iii. the quality, timeliness and efficiency with which information needs are met will depend on the effective management of common repositories of underlying data and the use of common tools for accessing, updating and re-use of information; and
iv. the Assembly should continue to utilise standard approaches and techniques as these develop in the global world of ICT and as they are specifically applied in parallel and related sectors and institutions.
- These precepts together describe the distinct elements of the strategy that will realise the vision in terms of what is possible and desirable, and how the opportunities identified are to be grasped.
- The Assembly has already made significant progress in meeting information needs. We have implemented the basic platform, systems and services required to deliver a modern set of facilities to users within the Assembly, and to provide communications facilities to the outside world. In doing so, modern technologies and communication systems have been used.
Re-applying lessons learned elsewhere and working in partnership
- We have drawn on experiences and approaches of Westminster in particular and from other jurisdictions where appropriate but in such a way that the unique nature of devolved government in Northern Ireland is reflected in the solutions which have been deployed. We have forged effective working relationships with colleagues in Westminster, in the devolved assemblies in Scotland and Wales and in the Dail in order to continue to exploit the potential for sharing experiences, and have adopted a collaborative approach to the development of systems and services.
Building on the firm foundations already laid
- The basic ICT infrastructure and associated services are now substantially in place and this has created the platform on which further applications can be delivered to meet business needs and address information requirements.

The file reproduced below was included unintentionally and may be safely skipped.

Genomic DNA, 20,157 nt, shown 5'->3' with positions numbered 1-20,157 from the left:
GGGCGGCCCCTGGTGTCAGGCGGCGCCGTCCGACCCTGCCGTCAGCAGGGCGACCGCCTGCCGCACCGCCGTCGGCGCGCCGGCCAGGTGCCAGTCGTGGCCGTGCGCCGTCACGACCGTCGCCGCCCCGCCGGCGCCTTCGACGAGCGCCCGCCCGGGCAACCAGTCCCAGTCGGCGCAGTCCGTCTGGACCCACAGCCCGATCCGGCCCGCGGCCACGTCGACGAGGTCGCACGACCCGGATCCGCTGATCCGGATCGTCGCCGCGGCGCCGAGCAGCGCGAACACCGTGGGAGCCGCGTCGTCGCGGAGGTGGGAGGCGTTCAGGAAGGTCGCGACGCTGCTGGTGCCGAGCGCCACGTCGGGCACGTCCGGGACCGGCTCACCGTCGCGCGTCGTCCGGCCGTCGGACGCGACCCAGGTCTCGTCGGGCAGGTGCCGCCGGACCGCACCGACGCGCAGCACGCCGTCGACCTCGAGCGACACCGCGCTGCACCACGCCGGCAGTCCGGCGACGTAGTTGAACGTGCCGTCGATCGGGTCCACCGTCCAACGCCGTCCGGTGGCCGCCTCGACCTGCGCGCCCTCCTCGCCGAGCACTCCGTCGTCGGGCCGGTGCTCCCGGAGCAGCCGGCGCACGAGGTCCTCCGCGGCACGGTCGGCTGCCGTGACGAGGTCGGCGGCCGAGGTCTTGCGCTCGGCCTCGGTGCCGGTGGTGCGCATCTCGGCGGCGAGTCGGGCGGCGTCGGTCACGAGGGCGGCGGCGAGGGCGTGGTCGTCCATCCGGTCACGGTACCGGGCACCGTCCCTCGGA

- With the achievement of devolution in December 1999 and the experience gained since then, further requirements have been identified and a better understanding now exists of the demands that will be made by a working institution.
- The experiences and lessons learned are encapsulated in the Assembly's vision for information and have fed directly into the development of the information strategy: and they will determine, to a large extent, the approaches we take in the future to the development of our Information Systems and ICT infrastructure.
Exploiting information and ICT
- Where the Assembly is operating in a well established way (such as the Official Record - Hansard) and where the information processing required is based on legislative or procedural rules (order papers, Bills) the information management and processing requirements have been easy to isolate.
- Similarly, where approaches to particular information-based activities are mainly described by the ICT facilities available (such as publication on the Internet), the Assembly has already established a robust means of supporting these needs. But so far each requirement and each stage has been considered largely in isolation from others.
- . To date the focus in meeting these requirements has been to establish the basic information and systems infrastructure to enable the Assembly to operate. An evolutionary approach has been adopted which has responded to priorities in a flexible way and which has made best possible use of extant solutions and de facto standards.
- The Assembly is still developing and evolving as an institution and the continued further evolutionary development and expansion of Information Systems and the use of ICT is expected to be most appropriate way forward in the short term. But it is clear that there are opportunities for these developments to be underpinned by a coherent strategy for Information in its broadest sense and for this Strategy to set the context for future IS and ICT plans.
The Information Strategy
- Clearly, at this stage of development of the Assembly's business, any attempt to define strategic intent needs to recognise and allow for the evolution of business aims and objectives and the potential for significant changes to the way information is used by the Assembly. Currently, the emphasis is on internal and operational needs but in the future, broader business needs will prevail. For this reason, the information strategy considers only the key tasks, policies and standards that need to be defined now in order establish a sound and broad basis for developing information systems and services over the next 18 to 24 months. A mechanism is also proposed for refreshing/evolving the strategy in a way that will ensure that alignment with the business needs and priorities of the Assembly is sustained, as these needs and priorities develop.